Henrik Lundqvist and Ryan McDonagh of the New York Rangers...

Henrik Lundqvist  and Ryan McDonagh of the New York Rangers look on after the Dallas Stars scored their third goal of the first period at Madison Square Garden on Tuesday, Jan. 17, 2017. Credit: Jim McIsaac

Imagine if, on a regular basis, the Rangers could walk into Madison Square Garden and depart a few hours later with a win.

That pleasant stroll back into the Manhattan night hasn’t happened enough this season.

If not for an NHL-high 16 victories on the road (16-7-0), the Blueshirts might be looking up at a Metropolitan Division playoff berth. A 13-9-1 record at home isn’t cutting it.

Consider other teams’ records at home: the Penguins, 19-2-2; the Capitals, 18-5-1; the Blackhawks, 17-5-4; the Blue Jackets, 17-5-1; the Canadiens, 16-5-2, and the Blues, 16-7-4.

In the previous two seasons, the Rangers were a strong home club: 27-10-4 and 25-11-5. But a regular-season home record doesn’t necessarily foreshadow a deep playoff run because in 2013-14, they were 20-17-4 and made the Stanley Cup Final.

Without a doubt, things were going swimmingly when the team’s 90th season began. The Blueshirts won eight of the first 10 under the iconic roof. But they have gone 5-7-1 since and have dropped five of the last seven on home ice, with the five losses coming by a combined score of 24-14.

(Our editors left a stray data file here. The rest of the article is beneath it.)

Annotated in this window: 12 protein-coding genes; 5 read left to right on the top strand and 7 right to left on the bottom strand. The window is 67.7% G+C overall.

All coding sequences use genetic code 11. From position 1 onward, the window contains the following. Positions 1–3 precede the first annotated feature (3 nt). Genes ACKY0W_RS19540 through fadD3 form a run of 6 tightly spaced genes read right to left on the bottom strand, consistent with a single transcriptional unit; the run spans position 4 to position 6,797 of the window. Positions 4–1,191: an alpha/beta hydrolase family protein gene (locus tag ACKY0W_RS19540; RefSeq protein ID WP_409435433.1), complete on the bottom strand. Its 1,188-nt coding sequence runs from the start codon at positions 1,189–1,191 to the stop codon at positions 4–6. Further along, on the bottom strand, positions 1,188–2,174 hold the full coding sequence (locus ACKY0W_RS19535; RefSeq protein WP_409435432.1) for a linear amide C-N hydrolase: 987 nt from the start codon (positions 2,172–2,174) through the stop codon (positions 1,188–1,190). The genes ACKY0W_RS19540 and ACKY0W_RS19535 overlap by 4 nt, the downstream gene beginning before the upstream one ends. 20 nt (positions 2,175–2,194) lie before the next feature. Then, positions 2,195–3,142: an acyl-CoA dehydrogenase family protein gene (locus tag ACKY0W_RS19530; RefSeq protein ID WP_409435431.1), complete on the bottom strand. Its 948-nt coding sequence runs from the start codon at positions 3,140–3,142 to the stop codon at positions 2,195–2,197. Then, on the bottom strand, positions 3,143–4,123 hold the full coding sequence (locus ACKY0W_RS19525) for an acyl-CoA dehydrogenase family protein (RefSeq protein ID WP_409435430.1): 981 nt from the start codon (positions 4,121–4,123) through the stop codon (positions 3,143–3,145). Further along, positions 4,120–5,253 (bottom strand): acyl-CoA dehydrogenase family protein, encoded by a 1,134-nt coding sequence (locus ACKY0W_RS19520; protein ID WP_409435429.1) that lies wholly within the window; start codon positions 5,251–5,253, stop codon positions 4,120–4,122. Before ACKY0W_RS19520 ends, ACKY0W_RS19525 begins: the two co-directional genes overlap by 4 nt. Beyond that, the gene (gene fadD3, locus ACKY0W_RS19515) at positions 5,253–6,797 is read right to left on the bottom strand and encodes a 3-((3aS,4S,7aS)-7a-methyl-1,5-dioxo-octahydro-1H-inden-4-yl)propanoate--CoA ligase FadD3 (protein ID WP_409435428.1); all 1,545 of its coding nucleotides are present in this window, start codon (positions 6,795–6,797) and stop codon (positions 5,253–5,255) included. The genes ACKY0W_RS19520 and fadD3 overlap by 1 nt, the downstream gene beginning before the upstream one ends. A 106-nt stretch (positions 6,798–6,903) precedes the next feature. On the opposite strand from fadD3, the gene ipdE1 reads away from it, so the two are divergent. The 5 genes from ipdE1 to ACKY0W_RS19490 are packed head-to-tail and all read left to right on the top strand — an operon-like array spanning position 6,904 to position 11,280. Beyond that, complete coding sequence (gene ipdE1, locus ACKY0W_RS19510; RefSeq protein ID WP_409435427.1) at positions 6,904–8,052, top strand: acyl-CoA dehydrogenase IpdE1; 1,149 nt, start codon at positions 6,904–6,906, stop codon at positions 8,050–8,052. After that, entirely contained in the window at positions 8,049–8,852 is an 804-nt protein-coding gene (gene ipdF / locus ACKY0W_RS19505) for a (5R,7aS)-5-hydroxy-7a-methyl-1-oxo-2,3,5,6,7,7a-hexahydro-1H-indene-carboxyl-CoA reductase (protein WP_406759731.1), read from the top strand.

It won’t be a cakewalk to raise that record. Of the 18 home games remaining, nine are against Metropolitan Division opponents and two are with Montreal, the Atlantic Division leader. There are five visits from Western Conference clubs and the two Florida teams come north. The Rangers have two games left before the All-Star break: on Monday against the Kings and Wednesday against the Flyers.

Like John Tortorella, his predecessor, Alain Vigneault insists there is no different strategy when playing at home, except for the home-side advantage in getting matchups on the last change. “There are no easy games,” Vigneault has said several times this season.

The Rangers haven’t given their fans a lot to cheer about recently. They have been plagued by slow starts, a lack of structure on defense, average goaltending and a tendency to get a little too fancy — instead of playing a simple, hard, north-south game — until it’s too late. Those traits surfaced in losses to Ottawa, Buffalo, Toronto, Pittsburgh and Minnesota.

“We owe it to ourselves . . . to prepare for every game, to execute, to give ourselves a chance,” captain Ryan McDonagh said after a 4-1 loss to the Sabres on Jan. 3. “It’s happened here too many times. If we don’t find a way to bring that intensity and execution night in and night out, we’re going to see ourselves fall off.”

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